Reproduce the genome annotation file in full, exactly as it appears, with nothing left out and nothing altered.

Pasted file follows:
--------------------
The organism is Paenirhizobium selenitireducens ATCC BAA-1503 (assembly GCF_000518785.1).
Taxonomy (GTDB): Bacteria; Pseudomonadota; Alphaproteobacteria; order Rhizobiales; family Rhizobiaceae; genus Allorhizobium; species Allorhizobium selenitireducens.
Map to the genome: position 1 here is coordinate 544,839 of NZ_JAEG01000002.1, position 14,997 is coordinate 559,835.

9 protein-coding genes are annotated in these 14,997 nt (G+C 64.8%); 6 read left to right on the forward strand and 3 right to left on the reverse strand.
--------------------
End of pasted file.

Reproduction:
The organism is Paenirhizobium selenitireducens ATCC BAA-1503 (assembly GCF_000518785.1).
Taxonomy (GTDB): Bacteria; Pseudomonadota; Alphaproteobacteria; order Rhizobiales; family Rhizobiaceae; genus Allorhizobium; species Allorhizobium selenitireducens.
Map to the genome: position 1 here is coordinate 544,839 of NZ_JAEG01000002.1, position 14,997 is coordinate 559,835.

9 protein-coding genes are annotated in these 14,997 nt (G+C 64.8%); 6 read left to right on the forward strand and 3 right to left on the reverse strand.